“We see both parents of high school students and their children working together to tackle the high cost of college. -- College Foundation Chair Mary Morris Morris
Washington, DC (PRWEB) August 17, 2016
As high school students get ready for back to school, their parents are gearing up for the formidable task of paying for college. In releasing its 10th Annual State of College Savings survey of parents across the country, in which the majority of respondents have at least one child aged 14-18, the College Savings Foundation (CSF) offers a window into the realistic choices that families are grappling with in the years prior to starting to pay for higher education. For charts and graphs see http://bit.ly/2byvTxQ
The vast majority of parents (88%) are planning to help fund their children’s college education. Among those who are planning to help, 32% said that savings is the number one way that they plan to pay for college costs. 32% of all respondents own a 529 college savings plan.
The survey found that 67% of parents were already saving; and among them, three-quarters had already saved more than $5,000 per child.
“We are encouraged to see that parents are prioritizing savings in the years immediately prior to college,” said CSF Chair Mary Morris. “At the same time, we know that most need to employ a variety of strategies to access funds and reduce college costs.”
As examples of other sources of funding:
- 44% of parents plan to borrow to finance their children’s college, with education loans as the dominant source (74%).
- 65% expect their children to get financial aid, with 74% in the form of grants and scholarships.
Strategies to Pay for College
A large majority, 80% of parents, expects their children to help pay for college. Of those, 57% expects them to contribute up to one-third; 27% between one-third and two-thirds, and 16% over two –thirds of the cost of college.
How do parents expect their children to contribute? Among a selection of options, most parents chose getting a job (43%) or getting Scholarships/Grants/Fellowships (29%).
CSF’s 2016 Youth Survey of high school students across the country showed that high school students are on the same page. They are planning to help fund their higher education with 60% of them saving for college, 56% expecting to get financial aid; 71% of them planning on taking loans, and 85% anticipating receiving a scholarship. 63% intend to work in college.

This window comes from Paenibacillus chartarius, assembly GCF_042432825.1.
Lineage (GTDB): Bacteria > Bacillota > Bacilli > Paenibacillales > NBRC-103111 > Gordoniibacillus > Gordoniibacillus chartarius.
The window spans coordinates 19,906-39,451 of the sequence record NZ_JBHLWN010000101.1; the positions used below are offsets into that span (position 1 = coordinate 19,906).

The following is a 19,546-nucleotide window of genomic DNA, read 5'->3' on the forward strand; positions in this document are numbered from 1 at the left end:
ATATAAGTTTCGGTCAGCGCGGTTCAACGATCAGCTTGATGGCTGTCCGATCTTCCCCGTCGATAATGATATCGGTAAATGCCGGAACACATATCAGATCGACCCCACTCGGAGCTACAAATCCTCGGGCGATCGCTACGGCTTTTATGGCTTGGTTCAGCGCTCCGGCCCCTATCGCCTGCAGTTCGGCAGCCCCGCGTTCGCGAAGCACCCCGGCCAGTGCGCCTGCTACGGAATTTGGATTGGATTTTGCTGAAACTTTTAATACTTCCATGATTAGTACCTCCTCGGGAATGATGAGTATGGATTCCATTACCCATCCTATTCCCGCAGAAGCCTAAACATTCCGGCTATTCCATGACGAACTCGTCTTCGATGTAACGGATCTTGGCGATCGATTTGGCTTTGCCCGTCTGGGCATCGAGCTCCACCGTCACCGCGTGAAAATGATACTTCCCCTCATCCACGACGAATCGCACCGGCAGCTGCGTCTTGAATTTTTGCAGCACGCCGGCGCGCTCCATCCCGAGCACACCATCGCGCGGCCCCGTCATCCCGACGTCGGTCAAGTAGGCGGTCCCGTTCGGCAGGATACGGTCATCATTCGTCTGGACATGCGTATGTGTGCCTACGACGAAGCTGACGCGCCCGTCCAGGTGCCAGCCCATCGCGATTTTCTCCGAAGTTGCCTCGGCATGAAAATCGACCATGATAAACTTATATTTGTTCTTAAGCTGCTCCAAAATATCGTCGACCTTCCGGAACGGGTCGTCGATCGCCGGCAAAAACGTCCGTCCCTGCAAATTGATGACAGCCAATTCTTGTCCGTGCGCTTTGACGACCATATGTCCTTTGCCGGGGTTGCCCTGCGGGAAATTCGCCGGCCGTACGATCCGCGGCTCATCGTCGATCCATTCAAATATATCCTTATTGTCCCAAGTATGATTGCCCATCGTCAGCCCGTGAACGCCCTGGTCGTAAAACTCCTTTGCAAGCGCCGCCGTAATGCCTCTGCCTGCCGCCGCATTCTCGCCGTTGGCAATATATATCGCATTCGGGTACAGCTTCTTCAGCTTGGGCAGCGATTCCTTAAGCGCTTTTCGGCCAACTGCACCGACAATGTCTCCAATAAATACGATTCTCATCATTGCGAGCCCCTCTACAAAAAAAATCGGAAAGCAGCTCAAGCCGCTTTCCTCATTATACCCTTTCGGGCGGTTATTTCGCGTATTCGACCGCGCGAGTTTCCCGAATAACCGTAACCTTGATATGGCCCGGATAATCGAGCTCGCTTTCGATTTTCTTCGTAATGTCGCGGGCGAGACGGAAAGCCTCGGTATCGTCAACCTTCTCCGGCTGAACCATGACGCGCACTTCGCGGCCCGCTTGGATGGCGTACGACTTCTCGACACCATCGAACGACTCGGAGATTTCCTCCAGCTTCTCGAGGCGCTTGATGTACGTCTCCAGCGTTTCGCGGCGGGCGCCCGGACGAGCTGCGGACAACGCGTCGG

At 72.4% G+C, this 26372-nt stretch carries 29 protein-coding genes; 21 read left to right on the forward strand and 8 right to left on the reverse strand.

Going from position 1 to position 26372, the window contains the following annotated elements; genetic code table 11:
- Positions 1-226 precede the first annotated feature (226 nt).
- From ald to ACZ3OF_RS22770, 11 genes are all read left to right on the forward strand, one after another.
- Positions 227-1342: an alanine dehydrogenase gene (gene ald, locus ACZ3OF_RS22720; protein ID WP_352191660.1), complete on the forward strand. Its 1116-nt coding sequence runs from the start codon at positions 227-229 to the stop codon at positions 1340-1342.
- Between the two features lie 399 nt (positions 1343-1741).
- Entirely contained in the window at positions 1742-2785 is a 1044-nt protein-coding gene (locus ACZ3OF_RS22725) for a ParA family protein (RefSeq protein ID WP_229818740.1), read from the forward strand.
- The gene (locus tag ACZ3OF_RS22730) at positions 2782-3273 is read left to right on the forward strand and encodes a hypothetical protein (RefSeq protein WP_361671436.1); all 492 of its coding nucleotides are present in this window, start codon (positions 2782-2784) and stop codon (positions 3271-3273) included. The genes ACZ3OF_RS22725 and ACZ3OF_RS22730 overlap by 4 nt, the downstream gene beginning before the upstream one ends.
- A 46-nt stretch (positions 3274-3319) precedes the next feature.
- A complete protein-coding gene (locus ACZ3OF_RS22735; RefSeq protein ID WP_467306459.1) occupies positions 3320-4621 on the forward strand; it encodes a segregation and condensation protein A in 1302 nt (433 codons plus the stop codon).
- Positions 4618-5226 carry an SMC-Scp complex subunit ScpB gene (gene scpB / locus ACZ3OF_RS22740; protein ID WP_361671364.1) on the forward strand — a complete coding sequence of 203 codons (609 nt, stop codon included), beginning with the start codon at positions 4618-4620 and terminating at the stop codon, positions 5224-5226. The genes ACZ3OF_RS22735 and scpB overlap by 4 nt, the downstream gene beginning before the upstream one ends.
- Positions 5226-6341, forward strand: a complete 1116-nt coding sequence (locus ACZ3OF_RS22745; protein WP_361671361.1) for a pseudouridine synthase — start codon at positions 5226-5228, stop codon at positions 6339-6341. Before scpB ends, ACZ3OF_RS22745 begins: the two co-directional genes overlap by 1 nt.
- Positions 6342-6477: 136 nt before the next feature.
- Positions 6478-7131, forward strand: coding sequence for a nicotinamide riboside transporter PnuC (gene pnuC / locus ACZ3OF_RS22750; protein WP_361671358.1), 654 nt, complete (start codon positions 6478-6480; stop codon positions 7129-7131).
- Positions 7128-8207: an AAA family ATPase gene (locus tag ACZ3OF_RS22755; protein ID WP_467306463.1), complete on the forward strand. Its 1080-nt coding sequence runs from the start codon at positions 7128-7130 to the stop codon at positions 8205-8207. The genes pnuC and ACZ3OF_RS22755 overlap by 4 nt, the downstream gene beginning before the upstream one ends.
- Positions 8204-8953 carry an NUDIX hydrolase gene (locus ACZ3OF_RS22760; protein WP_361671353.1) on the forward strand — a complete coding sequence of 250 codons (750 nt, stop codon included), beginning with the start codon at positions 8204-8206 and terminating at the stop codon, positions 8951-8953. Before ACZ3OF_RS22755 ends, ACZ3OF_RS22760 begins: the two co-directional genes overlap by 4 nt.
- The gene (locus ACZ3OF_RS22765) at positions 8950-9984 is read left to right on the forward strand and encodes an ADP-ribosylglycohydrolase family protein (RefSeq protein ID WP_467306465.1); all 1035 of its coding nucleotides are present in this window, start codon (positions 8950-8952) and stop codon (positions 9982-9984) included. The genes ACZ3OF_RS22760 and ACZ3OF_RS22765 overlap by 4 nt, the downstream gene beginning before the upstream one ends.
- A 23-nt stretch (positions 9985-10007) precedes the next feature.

When asked about plans to reduce the cost of college, the most important way that parents plan to reduce college costs is for their child to attend community college for two years and then transfer to a four-year school (25%), followed closely by attending a state school rather than a private school (23%).
“We see both parents of high school students and their children working together to tackle the high cost of college,” Morris said.
College Debt Hovers Over Parents and Their Children
At the same time, parents are concerned about the prospect of college debt for their children. One-quarter of them are still paying off their own debt, making most of them consider other funding approaches for their children.
The concern about debt affects their children’s decision-making process. 28% of parents said their children had considered not going to college at all; and the leading reason (31%) was that their child did not want student debt.
This underscores the findings of CSF’s Youth Survey, showing that 37% of high school students had already changed their higher education choices because of costs. Further, 33% of them were changing their higher education choices for other reasons such as joining the family business, joining the military, because their career choice doesn’t require college or because they believe college doesn’t provide the critical skills they need for employment.
Savings Knowledge and 529s Equal Power over College Costs
As children get older and near college age, parents are more likely to know how much they need to save for college. 47% said they know how much they will need to save to fund their children’s college education. They appeared to be proactive in determining that amount, with the top two most popular ways to do so being contacting the specific colleges they have in mind (29%), and using a college savings calculator (26%).
With college right around the corner, 63% of parents were somewhat confident (31%), very confident (19%) or completely confident (13%), that they could reach their college savings goals.
One key strategy that helps is the use of 529 college savings plans. Among the parents who own a 529 college savings plan, 96% are saving already, and 89% had saved more than $5,000 per child.
What Parents Want from the Government
Finally, when asked what parents would like to see the new President and Congress do regarding 529 college savings plans, they answered the following, ranked in order of preference:
- All people are able to save in 529 plans regardless of income (40% ranked as number one)
- Provide incentives for employers to help employees save in 529s (29%)
- Unused funds saved in 529s should be eligible for rollover into IRAs (20%)
- Allow 529 contributions to be eligible for the current Saver’s Credit (13%)
The CSF State of College Savings survey of parents was conducted through survey monkey with an audience from ResearchNow of 800 parents across the country.
The College Savings Foundation (CSF) is a Washington, D.C.-based not-for-profit organization helping American families save for higher education. http://www.collegesavingsfoundation.org